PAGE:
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Turkey's EU bid reaches a crux

The EU's decision in December on Turkey's bid for membership will have dramatic effects on the country's economic development. But even if the formal accession process begins, major reforms will still have to be undertaken.

Merger targets reassess their value


TURKEY'S 41-YEAR-OLD quest for membership of the European Union is fast nearing make or break-point since a December decision by the EU leadership will either pave the way to the opening of formal negotiations or kill the attempt stone dead. The decision, most analysts in Turkey say, will either breathe new life into what is still a fragile economy or send it reeling.

Although Turkey would still be several years away from EU membership, a favourable decision in December could initiate formal candidacy. After reviewing the results and recommendations from an annual October progress report prepared by the European Commission, the EU's Council of Ministers will decide whether Turkey has met the basic criteria to launch formal membership negotiations. The announcement will include a timetable, with negotiations expected to begin in June or July 2005. They involve protracted bargaining over time and terms for Turkey to embrace and adjust to the 80,000-page acquis communautaire, the body of rules and regulations that governs everything from sanitary rules in cheese manufacture to carbon dioxide emissions from cement plants.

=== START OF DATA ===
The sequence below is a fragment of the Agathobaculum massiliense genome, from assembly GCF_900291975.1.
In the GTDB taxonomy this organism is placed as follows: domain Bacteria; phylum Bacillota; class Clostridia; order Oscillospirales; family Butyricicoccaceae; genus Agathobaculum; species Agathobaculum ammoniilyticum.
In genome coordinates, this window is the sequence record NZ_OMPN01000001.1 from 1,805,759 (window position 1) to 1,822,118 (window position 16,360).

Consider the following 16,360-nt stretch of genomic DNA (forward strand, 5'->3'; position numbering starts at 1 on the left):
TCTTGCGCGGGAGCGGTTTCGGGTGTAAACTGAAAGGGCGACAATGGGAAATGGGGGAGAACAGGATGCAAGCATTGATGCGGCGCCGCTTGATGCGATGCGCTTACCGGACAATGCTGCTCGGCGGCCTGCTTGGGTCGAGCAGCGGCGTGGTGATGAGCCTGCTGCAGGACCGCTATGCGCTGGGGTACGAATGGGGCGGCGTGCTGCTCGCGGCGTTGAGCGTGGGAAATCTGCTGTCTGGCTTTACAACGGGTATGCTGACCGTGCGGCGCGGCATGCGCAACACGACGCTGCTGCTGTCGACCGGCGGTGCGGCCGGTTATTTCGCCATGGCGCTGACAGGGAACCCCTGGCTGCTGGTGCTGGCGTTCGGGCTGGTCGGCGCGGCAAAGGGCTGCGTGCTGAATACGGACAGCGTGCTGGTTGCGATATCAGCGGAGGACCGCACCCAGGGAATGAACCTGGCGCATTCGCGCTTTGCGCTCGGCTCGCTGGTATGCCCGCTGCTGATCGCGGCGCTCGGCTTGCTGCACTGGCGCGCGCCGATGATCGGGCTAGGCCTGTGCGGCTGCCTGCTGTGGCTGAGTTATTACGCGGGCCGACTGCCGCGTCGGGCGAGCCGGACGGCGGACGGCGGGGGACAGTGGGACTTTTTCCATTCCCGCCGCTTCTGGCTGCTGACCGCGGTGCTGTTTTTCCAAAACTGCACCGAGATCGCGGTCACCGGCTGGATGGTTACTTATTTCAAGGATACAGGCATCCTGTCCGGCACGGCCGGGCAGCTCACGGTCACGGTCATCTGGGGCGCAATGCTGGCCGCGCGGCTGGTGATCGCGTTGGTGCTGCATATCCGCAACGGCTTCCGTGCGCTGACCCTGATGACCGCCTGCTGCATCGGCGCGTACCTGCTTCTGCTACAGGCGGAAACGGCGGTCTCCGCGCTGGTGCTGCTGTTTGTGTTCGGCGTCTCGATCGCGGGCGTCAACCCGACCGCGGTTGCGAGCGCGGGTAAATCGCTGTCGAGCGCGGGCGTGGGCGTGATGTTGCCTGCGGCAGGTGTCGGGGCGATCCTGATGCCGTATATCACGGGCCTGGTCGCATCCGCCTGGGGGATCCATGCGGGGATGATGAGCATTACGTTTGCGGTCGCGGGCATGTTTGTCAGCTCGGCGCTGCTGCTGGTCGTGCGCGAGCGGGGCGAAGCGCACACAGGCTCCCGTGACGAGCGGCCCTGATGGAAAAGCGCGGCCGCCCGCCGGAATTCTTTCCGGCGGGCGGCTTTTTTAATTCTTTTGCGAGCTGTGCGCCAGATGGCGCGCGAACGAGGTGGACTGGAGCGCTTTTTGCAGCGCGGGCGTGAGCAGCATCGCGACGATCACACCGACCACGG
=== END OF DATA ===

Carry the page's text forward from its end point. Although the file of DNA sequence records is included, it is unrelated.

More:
If the Council of Ministers concludes that Turkey has failed to meet the Copenhagen Criteria laid down in 1993, Turkey's EU project is off and a process that began in 1963 with the Ankara Agreement, which associated Turkey with what was then the European Economic Community, will have come to nothing.

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